June 8th is the world ocean day. Everyone knows the importance of the ocean – the hypothalamus that maintains the homeostasis of the globe. Not only does the ocean currents regulate climate, but it also keeps a healthy balance of elements in the air and is one of the providers of freshwater in the water cycle. In addition, the ocean hosts an unimaginable value of biodiversity, the lowest estimation of about 230,000 species (Brahic). Each specie plays a crucial role in the food chain. Even just planktons alone contribute approximately 70% of the world’s oxygen (“Save”).
What is the biggest pollution in the ocean? According to NOAA, the main source is runoff such as chemical leaks from “farms,” “tanks,” “cars,” and “boats,” etc.
What can we do about it?
Check out → https://www.kingcounty.gov/services/environment/water-and-land/stormwater/introduction/stormwater-runoff.aspx
I briefly summarized 10 things we can do to reduce the pollution of runoff from the article linked above.
- Prevent oil leaks and recycle cars’ fluids like antifreeze or used oil.
- Wash the car on your lawn or at a commercial car wash.
- Reduce car emissions as much as possible.
- Try to use organic fertilizer (tips: I heard that plants love the compost made from the kitchen trash).
- Minimizing the lawn, which uses tons of water (average volume is 1020 gallons per day… a person drinks ½ or 1 gallon per day). Try planting “native, drought-resistant” vegetation.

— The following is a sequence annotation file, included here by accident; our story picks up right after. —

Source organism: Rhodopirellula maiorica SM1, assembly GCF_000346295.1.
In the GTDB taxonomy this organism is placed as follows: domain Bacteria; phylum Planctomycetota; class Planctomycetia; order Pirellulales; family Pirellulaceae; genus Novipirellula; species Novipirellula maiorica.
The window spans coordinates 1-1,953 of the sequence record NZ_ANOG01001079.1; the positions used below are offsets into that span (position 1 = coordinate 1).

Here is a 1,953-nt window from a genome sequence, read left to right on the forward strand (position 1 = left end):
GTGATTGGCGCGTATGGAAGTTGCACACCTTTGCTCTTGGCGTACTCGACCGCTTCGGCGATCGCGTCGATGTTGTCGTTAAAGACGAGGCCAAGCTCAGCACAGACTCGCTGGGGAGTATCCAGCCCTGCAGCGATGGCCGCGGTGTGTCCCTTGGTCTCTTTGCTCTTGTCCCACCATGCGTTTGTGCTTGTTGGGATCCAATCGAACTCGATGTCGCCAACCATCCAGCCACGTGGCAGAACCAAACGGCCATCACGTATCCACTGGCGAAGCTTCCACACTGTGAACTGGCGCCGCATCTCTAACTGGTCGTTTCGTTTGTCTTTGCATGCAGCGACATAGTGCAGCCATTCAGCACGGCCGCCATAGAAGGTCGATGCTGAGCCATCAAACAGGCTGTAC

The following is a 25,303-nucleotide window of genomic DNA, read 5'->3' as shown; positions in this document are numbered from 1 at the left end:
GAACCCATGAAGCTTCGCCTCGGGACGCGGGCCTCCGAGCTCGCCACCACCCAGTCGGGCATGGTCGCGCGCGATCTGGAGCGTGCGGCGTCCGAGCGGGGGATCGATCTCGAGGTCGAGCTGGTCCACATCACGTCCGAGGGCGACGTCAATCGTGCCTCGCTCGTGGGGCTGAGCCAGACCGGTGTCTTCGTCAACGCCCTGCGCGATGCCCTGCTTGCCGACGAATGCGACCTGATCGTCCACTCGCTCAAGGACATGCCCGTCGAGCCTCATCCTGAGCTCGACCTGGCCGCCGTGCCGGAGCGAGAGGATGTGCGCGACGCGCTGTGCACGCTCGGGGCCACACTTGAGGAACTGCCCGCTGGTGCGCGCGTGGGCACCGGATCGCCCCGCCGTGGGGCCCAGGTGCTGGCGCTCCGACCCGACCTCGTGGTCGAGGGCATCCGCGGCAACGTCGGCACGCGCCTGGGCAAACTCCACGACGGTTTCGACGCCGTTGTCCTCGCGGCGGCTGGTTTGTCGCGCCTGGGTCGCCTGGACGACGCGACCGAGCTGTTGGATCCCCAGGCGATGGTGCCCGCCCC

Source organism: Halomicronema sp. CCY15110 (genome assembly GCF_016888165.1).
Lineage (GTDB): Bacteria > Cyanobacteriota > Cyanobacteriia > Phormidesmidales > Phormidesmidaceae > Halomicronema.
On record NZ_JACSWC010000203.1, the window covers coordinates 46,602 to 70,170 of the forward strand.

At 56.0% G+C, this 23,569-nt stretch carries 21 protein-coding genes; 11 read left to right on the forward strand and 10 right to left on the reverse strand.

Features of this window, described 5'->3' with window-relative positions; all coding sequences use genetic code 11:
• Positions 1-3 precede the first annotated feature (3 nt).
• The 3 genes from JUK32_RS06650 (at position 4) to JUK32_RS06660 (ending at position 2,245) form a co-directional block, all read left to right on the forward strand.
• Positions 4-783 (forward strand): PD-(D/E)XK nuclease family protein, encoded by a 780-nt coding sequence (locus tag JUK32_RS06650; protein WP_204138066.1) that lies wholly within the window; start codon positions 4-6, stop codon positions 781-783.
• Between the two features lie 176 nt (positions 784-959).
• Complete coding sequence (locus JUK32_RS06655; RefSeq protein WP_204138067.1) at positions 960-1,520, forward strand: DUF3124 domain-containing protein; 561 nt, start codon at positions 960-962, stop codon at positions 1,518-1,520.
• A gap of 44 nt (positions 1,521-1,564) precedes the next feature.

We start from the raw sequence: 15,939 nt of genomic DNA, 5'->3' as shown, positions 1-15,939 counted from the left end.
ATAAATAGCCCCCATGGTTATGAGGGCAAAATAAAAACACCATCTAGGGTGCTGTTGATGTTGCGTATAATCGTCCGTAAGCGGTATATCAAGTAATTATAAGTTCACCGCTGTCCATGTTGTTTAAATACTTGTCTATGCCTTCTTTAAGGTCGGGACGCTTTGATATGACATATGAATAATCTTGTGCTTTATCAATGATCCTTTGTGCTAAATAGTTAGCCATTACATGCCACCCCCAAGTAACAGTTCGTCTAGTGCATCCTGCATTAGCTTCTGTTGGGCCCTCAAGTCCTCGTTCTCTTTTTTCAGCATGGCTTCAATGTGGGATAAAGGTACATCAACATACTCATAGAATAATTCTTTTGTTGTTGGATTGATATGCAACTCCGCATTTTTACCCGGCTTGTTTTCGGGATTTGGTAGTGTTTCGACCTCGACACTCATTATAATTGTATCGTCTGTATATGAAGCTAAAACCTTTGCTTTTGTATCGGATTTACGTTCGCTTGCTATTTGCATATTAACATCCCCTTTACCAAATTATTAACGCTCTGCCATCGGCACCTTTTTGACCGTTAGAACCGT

- Septic systems can be a sustainable water treatment if it’s taken care of. The leaks from it could be harmful to clean freshwater sources.
- Clean after pets (I mean… they are not as bad as chemicals? But for the sake of being a responsible citizen, please pick up after your pets :’) )
- Support and volunteer for the stormwater/runoff treatment program!
- using coral-reefs friendly sunscreen.
- Be an essentialist and choose a convenient neighborhood to limit cost on transportation, etc.
There are other lists online. For instance, some suggestions from -> https://oceanservice.noaa.gov/ocean/help-our-ocean.html
You don’t have to be a scientist or “environmentalist” to be sustainable. It’s a lifestyle that everyone can choose to build a better community 😀
Y.s. Ding 6/8/2020
Brahic, Catherine. “How Many Species Live in the Sea?” New Scientist, 25 June 2008, http://www.newscientist.com/article/dn14206-how-many-species-live-in-the-sea/.
National Geographic Society. “Save the Plankton, Breathe Freely.” National Geographic Society, 7 Aug. 2015, http://www.nationalgeographic.org/activity/save-the-plankton-breathe-freely/.
US Department of Commerce, and National Oceanic and Atmospheric Administration. “What Is the Biggest Source of Pollution in the Ocean?” NOAA’s National Ocean Service, 8 Oct. 2008, oceanservice.noaa.gov/facts/pollution.html.